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EPA Expands Areas That Will Face Tougher Smog Regulations In Wisconsin

Environmental Groups Say Move Will Improve Air Quality While Business Interests Fear Economic Harm

white smoke billows out of a smoke stack
Steve Helber/AP Photo

The U.S. Environmental Protection Agency is expanding the list of areas that will need to meet federal smog regulations along Lake Michigan in Wisconsin. The revised air quality designations are a win for environmental groups, but the state’s largest business lobby argues the move will harm economic development.

The revisions are the result of legal challenges to the agency’s 2018 list of areas that weren’t meeting tougher standards for ozone pollution or smog that were put in place by the Obama administration in 2015. Clean Wisconsin was among environmental groups who sued the EPA over a pared-down list of areas that weren’t meeting those standards. As part of a federal court ruling last July, the EPA reviewed designations impacting 16 counties in seven states that included Indiana, Illinois and Wisconsin.

In Wisconsin, the list of areas that weren’t meeting federal smog regulations included lakeshore areas of Kenosha, Door, Manitowoc, Sheboygan, northern Milwaukee and Ozaukee counties.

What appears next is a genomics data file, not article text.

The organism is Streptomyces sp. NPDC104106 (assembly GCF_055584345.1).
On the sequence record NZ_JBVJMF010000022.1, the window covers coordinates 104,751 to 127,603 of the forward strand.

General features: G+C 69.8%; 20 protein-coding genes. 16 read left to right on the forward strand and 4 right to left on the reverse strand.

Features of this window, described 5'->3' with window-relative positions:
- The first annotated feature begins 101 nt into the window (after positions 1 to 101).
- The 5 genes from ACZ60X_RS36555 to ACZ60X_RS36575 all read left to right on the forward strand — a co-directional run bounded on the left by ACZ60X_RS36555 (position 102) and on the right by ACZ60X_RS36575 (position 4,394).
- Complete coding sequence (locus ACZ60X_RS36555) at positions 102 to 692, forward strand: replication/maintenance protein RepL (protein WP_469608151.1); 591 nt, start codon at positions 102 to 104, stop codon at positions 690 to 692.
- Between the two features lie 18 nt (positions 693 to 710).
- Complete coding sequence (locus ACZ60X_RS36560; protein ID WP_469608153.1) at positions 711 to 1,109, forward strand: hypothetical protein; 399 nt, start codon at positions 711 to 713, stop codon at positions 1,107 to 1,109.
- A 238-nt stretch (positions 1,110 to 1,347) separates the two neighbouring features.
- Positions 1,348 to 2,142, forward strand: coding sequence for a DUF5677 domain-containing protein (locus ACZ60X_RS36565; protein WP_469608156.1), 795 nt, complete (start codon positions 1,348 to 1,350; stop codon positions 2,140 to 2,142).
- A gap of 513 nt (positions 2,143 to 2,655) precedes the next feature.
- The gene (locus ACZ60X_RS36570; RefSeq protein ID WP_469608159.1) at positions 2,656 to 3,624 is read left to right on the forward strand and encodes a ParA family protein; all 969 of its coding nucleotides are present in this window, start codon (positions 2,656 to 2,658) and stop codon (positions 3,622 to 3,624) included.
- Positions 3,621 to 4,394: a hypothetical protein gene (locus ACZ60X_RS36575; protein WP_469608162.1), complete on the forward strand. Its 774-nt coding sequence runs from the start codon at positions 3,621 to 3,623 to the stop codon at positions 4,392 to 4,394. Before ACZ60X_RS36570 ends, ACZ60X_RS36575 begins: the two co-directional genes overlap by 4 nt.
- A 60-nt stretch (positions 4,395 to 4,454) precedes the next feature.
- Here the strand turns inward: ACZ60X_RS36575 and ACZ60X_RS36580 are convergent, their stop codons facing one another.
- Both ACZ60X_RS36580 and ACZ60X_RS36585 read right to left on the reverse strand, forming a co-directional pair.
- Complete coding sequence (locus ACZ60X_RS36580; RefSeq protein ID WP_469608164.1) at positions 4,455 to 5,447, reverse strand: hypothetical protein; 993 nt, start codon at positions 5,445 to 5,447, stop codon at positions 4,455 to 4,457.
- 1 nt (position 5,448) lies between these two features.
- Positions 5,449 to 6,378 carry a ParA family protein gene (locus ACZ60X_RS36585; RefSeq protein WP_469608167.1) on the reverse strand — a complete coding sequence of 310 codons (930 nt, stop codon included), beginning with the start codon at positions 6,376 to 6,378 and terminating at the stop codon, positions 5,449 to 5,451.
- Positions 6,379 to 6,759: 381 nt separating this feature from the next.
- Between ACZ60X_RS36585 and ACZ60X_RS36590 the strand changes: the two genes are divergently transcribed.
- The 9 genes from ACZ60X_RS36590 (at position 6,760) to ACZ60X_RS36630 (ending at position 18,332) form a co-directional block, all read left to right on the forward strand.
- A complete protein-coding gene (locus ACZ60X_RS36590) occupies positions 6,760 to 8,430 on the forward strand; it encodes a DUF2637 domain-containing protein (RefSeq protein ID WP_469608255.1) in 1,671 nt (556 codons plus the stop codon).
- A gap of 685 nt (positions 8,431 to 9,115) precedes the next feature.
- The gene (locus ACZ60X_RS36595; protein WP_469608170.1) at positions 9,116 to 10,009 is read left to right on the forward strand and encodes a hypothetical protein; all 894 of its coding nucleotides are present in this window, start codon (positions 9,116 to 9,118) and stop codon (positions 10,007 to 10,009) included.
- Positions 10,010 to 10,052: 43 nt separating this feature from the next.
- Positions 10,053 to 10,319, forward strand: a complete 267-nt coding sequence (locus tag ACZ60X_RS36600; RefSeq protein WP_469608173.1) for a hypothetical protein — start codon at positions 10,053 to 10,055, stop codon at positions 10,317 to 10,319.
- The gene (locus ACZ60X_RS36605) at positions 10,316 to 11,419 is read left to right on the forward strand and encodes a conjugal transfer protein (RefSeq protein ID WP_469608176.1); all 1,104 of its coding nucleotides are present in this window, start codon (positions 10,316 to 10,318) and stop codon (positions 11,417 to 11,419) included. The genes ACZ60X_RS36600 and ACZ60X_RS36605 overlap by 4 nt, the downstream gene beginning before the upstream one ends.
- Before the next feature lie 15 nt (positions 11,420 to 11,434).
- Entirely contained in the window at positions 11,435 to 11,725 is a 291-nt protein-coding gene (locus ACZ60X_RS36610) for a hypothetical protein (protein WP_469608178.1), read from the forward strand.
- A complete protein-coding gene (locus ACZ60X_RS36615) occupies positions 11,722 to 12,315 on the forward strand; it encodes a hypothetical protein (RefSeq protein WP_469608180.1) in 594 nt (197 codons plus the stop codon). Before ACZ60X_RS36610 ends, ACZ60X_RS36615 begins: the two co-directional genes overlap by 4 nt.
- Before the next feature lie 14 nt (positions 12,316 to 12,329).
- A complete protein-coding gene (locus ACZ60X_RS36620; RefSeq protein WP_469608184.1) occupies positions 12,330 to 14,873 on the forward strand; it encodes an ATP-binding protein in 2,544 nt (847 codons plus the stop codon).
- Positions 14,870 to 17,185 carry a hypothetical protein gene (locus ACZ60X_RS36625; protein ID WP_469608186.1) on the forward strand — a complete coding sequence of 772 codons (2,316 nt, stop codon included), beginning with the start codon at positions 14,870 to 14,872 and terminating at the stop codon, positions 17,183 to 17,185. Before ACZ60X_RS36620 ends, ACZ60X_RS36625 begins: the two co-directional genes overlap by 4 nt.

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Those designations represented a stark contrast to a broader list of areas that the EPA had originally proposed in 2017. The 2018 decision excluded all of Waukesha, Washington and Racine counties, which were originally included.

Late last month, the EPA restored most of the agency’s original designations in Wisconsin. All of Milwaukee and Ozaukee counties will need to meet tighter emissions limits, but only parts of Washington, Waukesha and Racine counties. A larger portion of Sheboygan, Manitowoc, Door and Kenosha counties will also face stricter ozone regulations.

“Facilities that emit pollution in southeastern Wisconsin may be subject to requirements — more requirements — that they reduce their air emissions, which will have a positive outcome for the people who live in that part of the state,” said Katie Nekola, general counsel for Clean Wisconsin. “I think it’ll improve air quality, and it will reduce the incidence of respiratory illness in those counties.”

Ozone pollution often occurs in the summer when air pollutants like nitrogen oxides and volatile organic compounds from industry, power plant or vehicle emissions interact with heat and sunlight. Smog can worsen asthma and increase the risk of chronic health issues like emphysema or lung cancer.

“You have a lot of people who live or recreate along the shorelines who certainly think that they’re probably breathing the most pristine air when it comes in off the lake, but, in many cases, that’s where some of the highest levels of ozone can be found,” said Ann Jaworski, a staff attorney with the Environmental Law and Policy Center.